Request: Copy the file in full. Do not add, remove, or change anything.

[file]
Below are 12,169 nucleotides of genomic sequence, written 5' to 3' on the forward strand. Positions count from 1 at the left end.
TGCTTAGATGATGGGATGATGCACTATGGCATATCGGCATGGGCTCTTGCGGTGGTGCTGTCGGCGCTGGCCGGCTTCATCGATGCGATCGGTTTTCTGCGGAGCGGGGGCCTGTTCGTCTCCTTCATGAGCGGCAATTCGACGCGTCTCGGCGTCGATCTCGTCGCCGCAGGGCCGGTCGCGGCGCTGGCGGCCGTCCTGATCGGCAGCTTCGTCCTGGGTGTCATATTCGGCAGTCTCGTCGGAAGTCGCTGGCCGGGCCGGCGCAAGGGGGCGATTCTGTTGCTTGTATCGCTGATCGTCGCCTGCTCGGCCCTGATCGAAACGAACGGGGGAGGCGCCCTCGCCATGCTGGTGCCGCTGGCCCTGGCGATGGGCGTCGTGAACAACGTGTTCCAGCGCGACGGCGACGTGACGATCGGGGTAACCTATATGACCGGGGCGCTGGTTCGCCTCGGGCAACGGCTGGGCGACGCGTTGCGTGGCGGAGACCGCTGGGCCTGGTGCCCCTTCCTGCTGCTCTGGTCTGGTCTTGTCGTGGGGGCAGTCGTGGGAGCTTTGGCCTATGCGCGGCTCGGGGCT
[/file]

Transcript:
Below are 12,169 nucleotides of genomic sequence, written 5' to 3' on the forward strand. Positions count from 1 at the left end.
TGCTTAGATGATGGGATGATGCACTATGGCATATCGGCATGGGCTCTTGCGGTGGTGCTGTCGGCGCTGGCCGGCTTCATCGATGCGATCGGTTTTCTGCGGAGCGGGGGCCTGTTCGTCTCCTTCATGAGCGGCAATTCGACGCGTCTCGGCGTCGATCTCGTCGCCGCAGGGCCGGTCGCGGCGCTGGCGGCCGTCCTGATCGGCAGCTTCGTCCTGGGTGTCATATTCGGCAGTCTCGTCGGAAGTCGCTGGCCGGGCCGGCGCAAGGGGGCGATTCTGTTGCTTGTATCGCTGATCGTCGCCTGCTCGGCCCTGATCGAAACGAACGGGGGAGGCGCCCTCGCCATGCTGGTGCCGCTGGCCCTGGCGATGGGCGTCGTGAACAACGTGTTCCAGCGCGACGGCGACGTGACGATCGGGGTAACCTATATGACCGGGGCGCTGGTTCGCCTCGGGCAACGGCTGGGCGACGCGTTGCGTGGCGGAGACCGCTGGGCCTGGTGCCCCTTCCTGCTGCTCTGGTCTGGTCTTGTCGTGGGGGCAGTCGTGGGAGCTTTGGCCTATGCGCGGCTCGGGGCT